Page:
PHILADELPHIA-State lawmakers have thrown a monkey wrench into an attempt to settle Pennsylvania's long-running tax disputes between hospitals and local governments.
They did so by tacking onto compromise legislation a provision that the hospital industry finds objectionable. That provision would bar tax exemptions to organizations with highly paid executives that don't also make payments to the city of Philadelphia in lieu of taxes.
The compensation restriction was added to the hospital-backed tax bill by state Sen. Frank Salvatore, a Republican representing Philadelphia.
"Any institution claiming to be a charity but able to pay any employee $100,000 or more a year should not qualify for property-tax exemption in Philadelphia," Salvatore said.
In a memorandum to its hospital members, the Hospital Association of Pennsylvania, which had the original legislation introduced on its behalf, said it will lobby to have the compensation amendment stricken from the bill.
The legislation, with the compensation amendment, passed the Pennsylvania Senate on June 26 by a 35-15 vote. It's pending in the state House.
The bill attempts to end the property-tax exemption battles between local tax assessors and not-for-profit organizations throughout the state. In 1985, the state Supreme Court gave the assessors the ammunition to go after not-for-profits by creating a strict five-part test that traditionally tax-exempt organizations had to pass to avoid property taxes as "purely public charities."
Since then, dozens of Pennsylvania's more than 200 not-for-profit hospitals have been forced to either pay property taxes or make payments or provide services in lieu of property taxes because of the decision. Other organizations, including nursing homes, colleges, universities and religious institutions, also have been hit by local tax assessors.
The legislation would permit any not-for-profit to file an application with the state revenue department to be certified as a "purely public charity."
To qualify, an organization would have to pass a test similar to the one created by the state Supreme Court in 1985. The proposed test has the same five parts as the court test, but the legislation spells out how organizations can meet it rather than leaving it up to individual tax jurisdictions.
Organizations that obtain public charity certification would be exempt from state and local property taxes.
Similar legislation failed in each of the past three state legislative sessions. This year's version has gone the furthest, but now the sponsoring organizations must beat back the compensation amendment.
The amendment would deny a property-tax exemption to any not-for-profit organization in Philadelphia that pays any employee more than $100,000 and has refused to enter into a payment-in-lieu-of-taxes agreement with the city. The city set up a payment-in-lieu-of-taxes program last December.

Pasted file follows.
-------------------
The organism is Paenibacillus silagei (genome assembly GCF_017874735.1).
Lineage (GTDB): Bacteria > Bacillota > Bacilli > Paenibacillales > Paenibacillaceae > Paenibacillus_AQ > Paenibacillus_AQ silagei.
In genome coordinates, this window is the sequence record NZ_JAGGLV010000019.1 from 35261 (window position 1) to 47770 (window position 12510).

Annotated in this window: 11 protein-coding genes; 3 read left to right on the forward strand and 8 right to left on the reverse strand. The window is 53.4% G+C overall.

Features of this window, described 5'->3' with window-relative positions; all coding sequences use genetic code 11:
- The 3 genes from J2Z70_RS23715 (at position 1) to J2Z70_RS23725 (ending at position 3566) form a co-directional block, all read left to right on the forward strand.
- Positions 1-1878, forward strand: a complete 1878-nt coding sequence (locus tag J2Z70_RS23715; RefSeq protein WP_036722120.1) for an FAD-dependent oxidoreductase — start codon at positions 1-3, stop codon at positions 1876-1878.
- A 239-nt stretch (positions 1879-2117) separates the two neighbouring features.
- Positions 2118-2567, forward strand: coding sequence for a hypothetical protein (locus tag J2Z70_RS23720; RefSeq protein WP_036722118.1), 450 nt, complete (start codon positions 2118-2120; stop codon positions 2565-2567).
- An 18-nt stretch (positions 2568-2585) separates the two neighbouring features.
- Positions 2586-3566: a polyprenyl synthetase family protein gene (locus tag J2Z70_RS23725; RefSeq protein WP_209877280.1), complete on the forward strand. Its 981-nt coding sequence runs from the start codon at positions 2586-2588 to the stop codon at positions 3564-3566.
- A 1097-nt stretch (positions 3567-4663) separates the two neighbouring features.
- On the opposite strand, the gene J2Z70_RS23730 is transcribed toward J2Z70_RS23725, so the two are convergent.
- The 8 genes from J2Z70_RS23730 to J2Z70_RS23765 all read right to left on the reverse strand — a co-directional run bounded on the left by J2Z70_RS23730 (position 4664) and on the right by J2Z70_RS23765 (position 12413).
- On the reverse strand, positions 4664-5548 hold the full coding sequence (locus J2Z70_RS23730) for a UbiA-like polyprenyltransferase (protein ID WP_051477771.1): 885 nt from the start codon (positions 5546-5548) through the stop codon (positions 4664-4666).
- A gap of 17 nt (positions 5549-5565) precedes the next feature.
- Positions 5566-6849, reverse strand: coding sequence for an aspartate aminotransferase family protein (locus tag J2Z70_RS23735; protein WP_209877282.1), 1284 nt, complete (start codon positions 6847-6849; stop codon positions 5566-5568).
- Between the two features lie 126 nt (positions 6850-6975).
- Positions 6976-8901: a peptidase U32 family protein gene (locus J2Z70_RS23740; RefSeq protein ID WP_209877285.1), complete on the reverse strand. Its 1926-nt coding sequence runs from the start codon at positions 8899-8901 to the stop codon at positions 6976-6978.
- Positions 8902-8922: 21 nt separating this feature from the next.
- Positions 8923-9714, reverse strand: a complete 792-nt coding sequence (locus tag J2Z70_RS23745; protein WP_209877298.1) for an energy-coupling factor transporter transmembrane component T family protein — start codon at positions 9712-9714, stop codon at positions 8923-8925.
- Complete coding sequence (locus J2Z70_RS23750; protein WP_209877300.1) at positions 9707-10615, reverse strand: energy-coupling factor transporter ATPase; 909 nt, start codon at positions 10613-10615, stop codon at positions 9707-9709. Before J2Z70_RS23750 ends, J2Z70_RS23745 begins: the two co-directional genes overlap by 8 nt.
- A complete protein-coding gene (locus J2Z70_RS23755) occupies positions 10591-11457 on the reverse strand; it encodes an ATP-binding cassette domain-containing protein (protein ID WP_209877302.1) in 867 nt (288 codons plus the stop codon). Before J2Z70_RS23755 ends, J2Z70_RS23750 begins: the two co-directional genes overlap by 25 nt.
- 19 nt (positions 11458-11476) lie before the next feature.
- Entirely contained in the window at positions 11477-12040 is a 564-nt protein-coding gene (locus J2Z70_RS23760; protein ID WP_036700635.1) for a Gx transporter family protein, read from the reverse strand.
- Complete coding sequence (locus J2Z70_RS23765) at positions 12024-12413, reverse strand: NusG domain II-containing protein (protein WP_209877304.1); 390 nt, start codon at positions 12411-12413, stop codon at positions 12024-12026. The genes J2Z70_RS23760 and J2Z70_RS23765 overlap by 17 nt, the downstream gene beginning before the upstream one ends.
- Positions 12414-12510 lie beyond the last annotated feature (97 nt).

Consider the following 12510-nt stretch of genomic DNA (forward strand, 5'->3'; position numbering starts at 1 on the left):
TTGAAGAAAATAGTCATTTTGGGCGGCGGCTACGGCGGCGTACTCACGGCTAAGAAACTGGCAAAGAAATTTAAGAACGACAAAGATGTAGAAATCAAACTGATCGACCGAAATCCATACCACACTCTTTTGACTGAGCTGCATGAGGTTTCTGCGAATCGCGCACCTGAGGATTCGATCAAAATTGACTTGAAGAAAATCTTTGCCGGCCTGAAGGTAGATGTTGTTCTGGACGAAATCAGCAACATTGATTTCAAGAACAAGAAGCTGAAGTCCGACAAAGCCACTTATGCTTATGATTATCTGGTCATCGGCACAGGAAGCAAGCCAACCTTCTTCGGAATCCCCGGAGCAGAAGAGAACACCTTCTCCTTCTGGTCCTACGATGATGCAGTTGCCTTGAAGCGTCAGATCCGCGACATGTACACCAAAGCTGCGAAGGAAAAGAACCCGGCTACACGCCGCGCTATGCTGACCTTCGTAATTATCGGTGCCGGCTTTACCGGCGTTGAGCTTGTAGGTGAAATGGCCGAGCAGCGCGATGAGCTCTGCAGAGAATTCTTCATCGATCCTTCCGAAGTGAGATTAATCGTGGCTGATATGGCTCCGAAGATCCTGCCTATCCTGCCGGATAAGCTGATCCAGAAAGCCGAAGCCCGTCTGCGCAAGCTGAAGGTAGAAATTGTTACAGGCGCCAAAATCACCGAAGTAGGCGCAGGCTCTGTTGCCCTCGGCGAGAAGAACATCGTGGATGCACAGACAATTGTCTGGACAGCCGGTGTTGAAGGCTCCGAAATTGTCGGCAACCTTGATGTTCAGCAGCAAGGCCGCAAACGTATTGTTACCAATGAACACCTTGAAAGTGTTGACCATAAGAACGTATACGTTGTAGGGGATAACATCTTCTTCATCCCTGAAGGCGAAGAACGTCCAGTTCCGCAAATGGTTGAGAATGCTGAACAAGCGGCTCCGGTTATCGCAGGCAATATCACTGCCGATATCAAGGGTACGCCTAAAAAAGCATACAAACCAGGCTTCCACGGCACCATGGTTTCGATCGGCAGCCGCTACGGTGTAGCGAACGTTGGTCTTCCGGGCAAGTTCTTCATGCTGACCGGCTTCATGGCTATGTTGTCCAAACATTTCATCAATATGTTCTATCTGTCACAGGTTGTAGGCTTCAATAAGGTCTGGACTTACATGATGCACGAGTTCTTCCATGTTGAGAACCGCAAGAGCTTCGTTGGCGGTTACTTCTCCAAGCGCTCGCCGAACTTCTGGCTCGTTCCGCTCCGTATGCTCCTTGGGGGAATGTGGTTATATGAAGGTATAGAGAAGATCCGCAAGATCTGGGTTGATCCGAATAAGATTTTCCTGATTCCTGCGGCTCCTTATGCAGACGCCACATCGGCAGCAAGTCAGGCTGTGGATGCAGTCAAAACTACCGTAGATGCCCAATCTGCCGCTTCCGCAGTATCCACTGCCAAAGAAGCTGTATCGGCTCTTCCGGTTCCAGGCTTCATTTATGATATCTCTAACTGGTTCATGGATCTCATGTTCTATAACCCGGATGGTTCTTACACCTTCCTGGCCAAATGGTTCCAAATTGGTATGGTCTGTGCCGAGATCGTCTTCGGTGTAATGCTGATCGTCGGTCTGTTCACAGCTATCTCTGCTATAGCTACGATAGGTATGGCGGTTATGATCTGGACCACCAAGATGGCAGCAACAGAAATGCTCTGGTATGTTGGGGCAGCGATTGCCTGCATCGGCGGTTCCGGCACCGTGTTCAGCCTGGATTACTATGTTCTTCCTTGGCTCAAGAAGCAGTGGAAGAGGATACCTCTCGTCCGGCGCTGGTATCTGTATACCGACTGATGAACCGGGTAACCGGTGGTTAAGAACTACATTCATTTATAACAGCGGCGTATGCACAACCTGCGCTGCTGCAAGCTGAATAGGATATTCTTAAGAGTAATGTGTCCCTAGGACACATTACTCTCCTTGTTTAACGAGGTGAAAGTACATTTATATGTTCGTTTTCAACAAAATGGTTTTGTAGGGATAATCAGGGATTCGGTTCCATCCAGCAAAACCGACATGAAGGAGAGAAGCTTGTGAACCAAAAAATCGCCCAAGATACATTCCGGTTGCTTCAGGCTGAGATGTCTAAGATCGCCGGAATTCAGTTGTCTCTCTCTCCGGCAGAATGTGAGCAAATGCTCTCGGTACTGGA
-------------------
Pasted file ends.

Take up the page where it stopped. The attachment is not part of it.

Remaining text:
"The income of CEOs and other employees is not a good indicator of the charitable works of an organization," said Leonard Karp, vice president for public information and government relations for the Delaware Valley Hospital Council.
The council and other organizations representing not-for-profit institutions also oppose the amendment because it places a special restriction on Philadelphia not-for-profits.
"The purpose of the legislation is to create uniform standards," Karp said. "The amendment sets up one system for Philadelphia and another for the rest of the state."
Karp accused the mayor's office in Philadelphia of having the amendment added to the bill to protect the city's tax amnesty program.
Under the program, a not-for-profit can agree to pay the city up to 40% of its annual property-tax liability in exchange for keeping its property-tax exemption. An organization could reduce that amount by up to one-third through the provision of specific community services (Dec. 12, 1994, p. 22).
At the time of the program's launch, the city estimated it could generate as much as $40.3 million in annual revenues from 2,000 organizations. However, enrollment has fallen far short of projections.
Gregory Rost, Philadelphia's deputy mayor for policy and planning, said approximately 50 organizations have enrolled in the program to date, generating $8.4 million in revenues for the city and its school district for the fiscal year ended June 30.
He said another 250 organizations were exempted from the program because a review of their financial and corporate records determined that they were purely public charities under the state Supreme Court's 1985 test.
Rost denied that the mayor's office was behind the compensation amendment, attributing it solely to Salvatore.
Rost said the city opposes the bill because it threatens payment-in-lieu-of-tax programs like Philadelphia's and because the law likely is unconstitutional and won't hold up in court.
Meanwhile, Salvatore's office has denied accusations that the amendment was added at the request of the city as a provision designed to kill the bill before it goes further.